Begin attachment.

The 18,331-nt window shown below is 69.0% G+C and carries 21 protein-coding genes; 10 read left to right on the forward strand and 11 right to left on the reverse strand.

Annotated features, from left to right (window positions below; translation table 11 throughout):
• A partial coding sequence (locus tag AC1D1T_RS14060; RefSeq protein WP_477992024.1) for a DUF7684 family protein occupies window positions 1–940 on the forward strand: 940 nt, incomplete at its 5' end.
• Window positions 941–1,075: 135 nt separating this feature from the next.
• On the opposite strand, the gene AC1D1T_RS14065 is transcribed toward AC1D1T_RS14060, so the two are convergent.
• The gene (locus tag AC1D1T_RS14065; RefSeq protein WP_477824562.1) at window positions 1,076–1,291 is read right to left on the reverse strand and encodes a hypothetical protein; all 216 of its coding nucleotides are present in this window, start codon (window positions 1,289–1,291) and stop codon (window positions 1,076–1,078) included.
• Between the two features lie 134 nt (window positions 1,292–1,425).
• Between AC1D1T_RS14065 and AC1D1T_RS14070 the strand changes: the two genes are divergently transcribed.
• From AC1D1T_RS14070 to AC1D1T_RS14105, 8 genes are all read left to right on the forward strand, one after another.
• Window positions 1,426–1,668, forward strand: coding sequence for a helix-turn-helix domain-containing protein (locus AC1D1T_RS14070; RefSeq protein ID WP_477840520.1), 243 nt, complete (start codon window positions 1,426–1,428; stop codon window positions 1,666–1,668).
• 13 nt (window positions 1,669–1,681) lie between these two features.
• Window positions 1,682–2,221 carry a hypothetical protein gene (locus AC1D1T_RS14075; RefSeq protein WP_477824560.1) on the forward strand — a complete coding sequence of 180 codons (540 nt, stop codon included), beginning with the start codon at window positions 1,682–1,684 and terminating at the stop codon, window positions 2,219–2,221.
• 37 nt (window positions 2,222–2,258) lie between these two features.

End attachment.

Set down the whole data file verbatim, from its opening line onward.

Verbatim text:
The 18,331-nt window shown below is 69.0% G+C and carries 21 protein-coding genes; 10 read left to right on the forward strand and 11 right to left on the reverse strand.

Annotated features, from left to right (window positions below; translation table 11 throughout):
• A partial coding sequence (locus tag AC1D1T_RS14060; RefSeq protein WP_477992024.1) for a DUF7684 family protein occupies window positions 1–940 on the forward strand: 940 nt, incomplete at its 5' end.
• Window positions 941–1,075: 135 nt separating this feature from the next.
• On the opposite strand, the gene AC1D1T_RS14065 is transcribed toward AC1D1T_RS14060, so the two are convergent.
• The gene (locus tag AC1D1T_RS14065; RefSeq protein WP_477824562.1) at window positions 1,076–1,291 is read right to left on the reverse strand and encodes a hypothetical protein; all 216 of its coding nucleotides are present in this window, start codon (window positions 1,289–1,291) and stop codon (window positions 1,076–1,078) included.
• Between the two features lie 134 nt (window positions 1,292–1,425).
• Between AC1D1T_RS14065 and AC1D1T_RS14070 the strand changes: the two genes are divergently transcribed.
• From AC1D1T_RS14070 to AC1D1T_RS14105, 8 genes are all read left to right on the forward strand, one after another.
• Window positions 1,426–1,668, forward strand: coding sequence for a helix-turn-helix domain-containing protein (locus AC1D1T_RS14070; RefSeq protein ID WP_477840520.1), 243 nt, complete (start codon window positions 1,426–1,428; stop codon window positions 1,666–1,668).
• 13 nt (window positions 1,669–1,681) lie between these two features.
• Window positions 1,682–2,221 carry a hypothetical protein gene (locus AC1D1T_RS14075; RefSeq protein WP_477824560.1) on the forward strand — a complete coding sequence of 180 codons (540 nt, stop codon included), beginning with the start codon at window positions 1,682–1,684 and terminating at the stop codon, window positions 2,219–2,221.
• 37 nt (window positions 2,222–2,258) lie between these two features.